2016 was the 950th anniversary of the Norman Conquest of England.
According to a recent English Heritage survey, 1066 The Battle of Hastings, when William the Conqueror's Norman army defeated the Anglo Saxon King Harold, is the most famous date in English history. It is also, arguably, the most important. Not only did it change the course of English history, but probably much of the history of the western world.
It didn't all begin with that famous battle on October 14, 1066. In the course of the year, four different claimants vied for the English throne. Their lives, their conflicts, their achievements and their landmarks spread across the fields of England and Norman France.
Discover how William The Conqueror's tangled family history linked him to the English throne.
To mark the anniversary of these world changing events, About.com's United Kingdom Travel and France Travel experts have joined forces to tell the story and point out the landmarks you can visit that played a role. Month by month, throughout the year, we'll take you to the key castles, battlefields and abbeys, as the story unfolds. We'll make sure you know about special exhibitions, festivals and battle re-enactments marking the anniversary and we'll show you how the Norman Conquest helped shape the modern world.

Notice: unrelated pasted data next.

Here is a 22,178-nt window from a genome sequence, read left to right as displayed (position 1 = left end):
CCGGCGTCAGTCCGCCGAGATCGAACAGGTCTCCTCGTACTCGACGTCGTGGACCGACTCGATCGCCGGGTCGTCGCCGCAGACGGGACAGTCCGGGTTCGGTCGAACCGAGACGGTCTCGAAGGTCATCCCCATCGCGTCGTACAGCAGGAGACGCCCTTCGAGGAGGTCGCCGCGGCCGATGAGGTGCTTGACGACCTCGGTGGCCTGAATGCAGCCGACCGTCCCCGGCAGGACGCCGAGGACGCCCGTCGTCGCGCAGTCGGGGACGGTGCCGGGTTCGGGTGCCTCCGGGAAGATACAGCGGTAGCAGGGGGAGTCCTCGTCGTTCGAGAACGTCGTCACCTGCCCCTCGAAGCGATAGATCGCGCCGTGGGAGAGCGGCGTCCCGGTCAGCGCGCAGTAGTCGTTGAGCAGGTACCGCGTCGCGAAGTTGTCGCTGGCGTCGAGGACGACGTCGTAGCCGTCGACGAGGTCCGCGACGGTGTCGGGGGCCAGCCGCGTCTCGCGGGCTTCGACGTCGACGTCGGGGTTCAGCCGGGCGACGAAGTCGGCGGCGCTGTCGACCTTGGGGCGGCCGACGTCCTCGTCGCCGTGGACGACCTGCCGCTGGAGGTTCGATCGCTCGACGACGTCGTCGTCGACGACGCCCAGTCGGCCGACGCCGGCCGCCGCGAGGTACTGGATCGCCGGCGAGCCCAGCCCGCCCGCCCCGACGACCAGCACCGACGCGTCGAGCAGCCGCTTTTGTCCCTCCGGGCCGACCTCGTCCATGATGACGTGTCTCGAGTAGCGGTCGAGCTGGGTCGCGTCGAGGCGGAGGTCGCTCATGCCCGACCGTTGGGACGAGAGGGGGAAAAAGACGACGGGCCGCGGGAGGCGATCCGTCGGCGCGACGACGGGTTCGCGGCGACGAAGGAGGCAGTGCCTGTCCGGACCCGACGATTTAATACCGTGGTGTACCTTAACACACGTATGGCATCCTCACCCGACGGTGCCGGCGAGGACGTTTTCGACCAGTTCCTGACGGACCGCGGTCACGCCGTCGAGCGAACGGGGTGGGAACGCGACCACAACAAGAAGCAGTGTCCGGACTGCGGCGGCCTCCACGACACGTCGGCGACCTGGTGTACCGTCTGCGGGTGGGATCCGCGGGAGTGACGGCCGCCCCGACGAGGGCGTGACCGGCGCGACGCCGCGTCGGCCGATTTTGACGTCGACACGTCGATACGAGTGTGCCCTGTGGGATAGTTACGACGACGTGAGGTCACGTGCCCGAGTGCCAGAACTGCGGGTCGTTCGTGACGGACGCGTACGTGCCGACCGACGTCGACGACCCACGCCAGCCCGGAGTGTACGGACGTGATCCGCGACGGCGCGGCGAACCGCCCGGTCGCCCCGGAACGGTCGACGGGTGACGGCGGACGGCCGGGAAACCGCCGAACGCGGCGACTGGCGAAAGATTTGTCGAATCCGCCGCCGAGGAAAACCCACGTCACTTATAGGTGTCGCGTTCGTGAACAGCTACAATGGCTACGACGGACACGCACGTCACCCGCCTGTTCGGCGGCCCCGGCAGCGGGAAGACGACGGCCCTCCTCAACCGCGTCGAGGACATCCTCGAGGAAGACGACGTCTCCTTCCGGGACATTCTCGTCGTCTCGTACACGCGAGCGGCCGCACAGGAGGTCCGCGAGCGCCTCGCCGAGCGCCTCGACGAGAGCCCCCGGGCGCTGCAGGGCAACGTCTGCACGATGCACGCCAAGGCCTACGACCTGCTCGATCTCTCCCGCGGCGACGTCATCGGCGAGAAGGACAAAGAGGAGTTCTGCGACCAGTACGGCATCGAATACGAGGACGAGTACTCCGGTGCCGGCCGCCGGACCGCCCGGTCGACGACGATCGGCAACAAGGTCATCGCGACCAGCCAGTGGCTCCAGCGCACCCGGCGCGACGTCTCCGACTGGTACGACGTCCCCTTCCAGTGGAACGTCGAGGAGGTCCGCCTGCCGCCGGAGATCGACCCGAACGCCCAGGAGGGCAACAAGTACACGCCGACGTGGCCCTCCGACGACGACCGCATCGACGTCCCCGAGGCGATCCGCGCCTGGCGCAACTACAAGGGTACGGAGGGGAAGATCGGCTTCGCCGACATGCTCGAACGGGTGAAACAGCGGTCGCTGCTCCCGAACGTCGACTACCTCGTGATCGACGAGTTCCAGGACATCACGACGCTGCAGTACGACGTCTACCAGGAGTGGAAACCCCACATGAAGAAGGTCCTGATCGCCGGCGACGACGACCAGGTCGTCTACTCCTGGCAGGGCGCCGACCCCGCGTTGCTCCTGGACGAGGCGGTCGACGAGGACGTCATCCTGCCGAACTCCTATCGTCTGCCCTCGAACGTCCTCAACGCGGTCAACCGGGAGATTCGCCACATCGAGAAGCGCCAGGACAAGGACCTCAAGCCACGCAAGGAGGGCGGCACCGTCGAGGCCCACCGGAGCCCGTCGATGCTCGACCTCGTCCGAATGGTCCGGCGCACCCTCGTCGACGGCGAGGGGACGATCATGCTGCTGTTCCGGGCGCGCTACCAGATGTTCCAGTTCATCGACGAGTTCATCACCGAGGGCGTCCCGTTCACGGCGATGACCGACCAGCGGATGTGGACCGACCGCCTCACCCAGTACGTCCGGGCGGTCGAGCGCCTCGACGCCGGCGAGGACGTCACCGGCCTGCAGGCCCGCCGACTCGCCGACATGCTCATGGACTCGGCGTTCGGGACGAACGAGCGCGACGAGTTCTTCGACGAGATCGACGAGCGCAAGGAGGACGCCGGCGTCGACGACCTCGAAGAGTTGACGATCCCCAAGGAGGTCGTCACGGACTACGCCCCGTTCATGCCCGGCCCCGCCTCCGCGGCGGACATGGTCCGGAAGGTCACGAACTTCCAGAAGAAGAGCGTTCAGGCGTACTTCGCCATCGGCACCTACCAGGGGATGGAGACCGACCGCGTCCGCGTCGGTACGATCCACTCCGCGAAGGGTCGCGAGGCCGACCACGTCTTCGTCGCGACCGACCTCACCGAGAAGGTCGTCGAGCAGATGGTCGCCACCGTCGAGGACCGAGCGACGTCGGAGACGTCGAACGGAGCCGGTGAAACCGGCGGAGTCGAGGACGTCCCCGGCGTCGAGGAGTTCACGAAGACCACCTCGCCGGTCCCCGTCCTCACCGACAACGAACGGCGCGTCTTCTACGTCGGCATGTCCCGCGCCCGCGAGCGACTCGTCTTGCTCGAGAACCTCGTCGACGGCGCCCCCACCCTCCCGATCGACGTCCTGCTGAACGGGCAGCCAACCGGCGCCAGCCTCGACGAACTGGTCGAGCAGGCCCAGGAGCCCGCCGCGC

1066: The King is Dead, Long Live the...Who?
On January 4, 1066 King Edward, known as Edward the Confessor because of his piety, died at his palace in Westminster. He was the last, but one, of the Anglo Saxon kings and if only he'd fathered an heir things might have been very different.
But besides dying childless,he'd apparently promised the throne of England to several different people. So, basically, he left a mess.
The French Connection